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Our M&A lawyers are among the most experienced and effective in the world. We represent many of the world's largest publicly traded and privately held companies, as well as leading private equity firms, financial advisors and other financial institutions and investors on their most important mergers, acquisitions and takeover transactions.

M&A Year-End Roundup: 2012

M&A deal volume over the last three years has been surprisingly consistent across multiple sectors. The volume of sponsor-related transactions outside of the United States was an exception, spiking in 2011 before dipping below 2010 levels in 2012. We surmise that this may be due to the dependence of sponsor transactions on credit and the volatility in global credit markets over the last few years. (See Figure 1.)

The Oil & Gas, Healthcare, and Computers & Electronics sectors have consistently established themselves as leaders in deal volume, although the Real Estate/Property sector has seen significant gains since 2010. (See Figure 4.)

Over the past three years, crossborder transactions inbound to and outbound from the United States have consistently shown the greatest volume and number of deals with countries that have similar cultures and legal systems to the United States (e.g., the U.K. and Canada). However, Brazil remains a top target for U.S. investors, as it appears to be very receptive to foreign investment. (See Figure 3.)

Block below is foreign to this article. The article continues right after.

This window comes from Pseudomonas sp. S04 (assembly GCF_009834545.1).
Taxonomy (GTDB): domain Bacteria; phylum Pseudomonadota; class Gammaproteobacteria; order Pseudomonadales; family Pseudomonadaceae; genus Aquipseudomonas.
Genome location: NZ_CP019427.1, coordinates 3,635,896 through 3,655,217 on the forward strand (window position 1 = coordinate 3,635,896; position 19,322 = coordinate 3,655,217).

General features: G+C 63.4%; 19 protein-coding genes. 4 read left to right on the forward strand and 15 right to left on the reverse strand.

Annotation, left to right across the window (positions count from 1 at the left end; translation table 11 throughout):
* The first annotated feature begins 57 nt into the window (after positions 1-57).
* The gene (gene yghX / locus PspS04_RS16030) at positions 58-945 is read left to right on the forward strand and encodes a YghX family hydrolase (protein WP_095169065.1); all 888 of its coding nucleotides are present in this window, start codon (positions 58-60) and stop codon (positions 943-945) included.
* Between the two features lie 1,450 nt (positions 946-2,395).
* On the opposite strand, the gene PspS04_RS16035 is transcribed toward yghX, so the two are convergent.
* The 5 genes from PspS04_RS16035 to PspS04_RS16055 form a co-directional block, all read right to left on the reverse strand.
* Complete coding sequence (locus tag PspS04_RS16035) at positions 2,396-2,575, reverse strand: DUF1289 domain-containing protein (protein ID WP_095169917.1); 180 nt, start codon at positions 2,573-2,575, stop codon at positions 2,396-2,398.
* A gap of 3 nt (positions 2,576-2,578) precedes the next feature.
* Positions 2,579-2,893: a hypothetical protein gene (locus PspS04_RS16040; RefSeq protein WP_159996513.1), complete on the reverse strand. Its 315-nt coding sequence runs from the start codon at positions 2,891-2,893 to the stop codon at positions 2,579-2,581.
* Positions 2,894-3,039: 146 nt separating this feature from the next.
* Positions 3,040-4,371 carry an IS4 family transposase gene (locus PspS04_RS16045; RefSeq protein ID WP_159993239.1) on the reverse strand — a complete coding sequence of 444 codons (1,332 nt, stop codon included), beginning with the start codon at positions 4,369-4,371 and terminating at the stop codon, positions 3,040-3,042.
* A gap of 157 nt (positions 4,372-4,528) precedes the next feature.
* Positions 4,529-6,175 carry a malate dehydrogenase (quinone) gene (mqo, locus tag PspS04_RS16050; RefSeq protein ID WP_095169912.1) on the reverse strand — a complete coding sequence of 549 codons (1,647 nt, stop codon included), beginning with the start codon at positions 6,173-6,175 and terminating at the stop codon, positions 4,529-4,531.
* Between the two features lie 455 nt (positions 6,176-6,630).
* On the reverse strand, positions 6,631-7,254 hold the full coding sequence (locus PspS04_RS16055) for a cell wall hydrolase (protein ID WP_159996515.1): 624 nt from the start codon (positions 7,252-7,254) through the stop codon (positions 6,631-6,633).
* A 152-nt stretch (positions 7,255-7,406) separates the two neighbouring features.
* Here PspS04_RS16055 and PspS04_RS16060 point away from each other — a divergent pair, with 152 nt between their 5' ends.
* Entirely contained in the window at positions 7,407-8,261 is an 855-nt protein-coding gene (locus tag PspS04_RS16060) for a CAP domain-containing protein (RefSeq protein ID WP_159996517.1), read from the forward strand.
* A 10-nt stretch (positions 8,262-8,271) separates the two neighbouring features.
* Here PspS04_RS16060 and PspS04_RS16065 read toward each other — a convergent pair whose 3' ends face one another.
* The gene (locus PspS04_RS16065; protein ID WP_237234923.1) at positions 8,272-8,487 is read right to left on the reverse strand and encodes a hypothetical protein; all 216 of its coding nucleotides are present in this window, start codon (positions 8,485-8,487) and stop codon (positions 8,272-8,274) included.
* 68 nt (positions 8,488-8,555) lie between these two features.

U.S. public mergers have seen a small but steady increase in all cash transactions (with a concomitant decrease in the number of all stock deals). (See Figure 5.) We note the large decline from 2011 to 2012 in hostile and unsolicited offers as a percentage of U.S. public mergers, although we surmise that this is not necessarily indicative of a decrease in shareholder activism, but rather due to activists advocating M&A transactions at their targets but not undertaking hostile M&A activity themselves. We would expect that such activism will continue to increase in 2013. (See Figure 8.)

In 2011 and 2012, the percentage of mergers involving financial buyers that had go-shops stabilized around one-third, lower than the 48.8% of 2010. The high percentage in 2010 is likely a product of uncertain economic conditions, but the fact that one-third of U.S. public company mergers with a financial sponsor over the last two years involve a go-shop is an indicator that many financial sponsors successfully resist having their deals shopped prior to announcement and that board of directors are comfortable using go-shop provisions in carrying out their Revlon duties. (See Figure 9.)

» for more information, please read our M&A at a Glance: M&A Year-End Roundup

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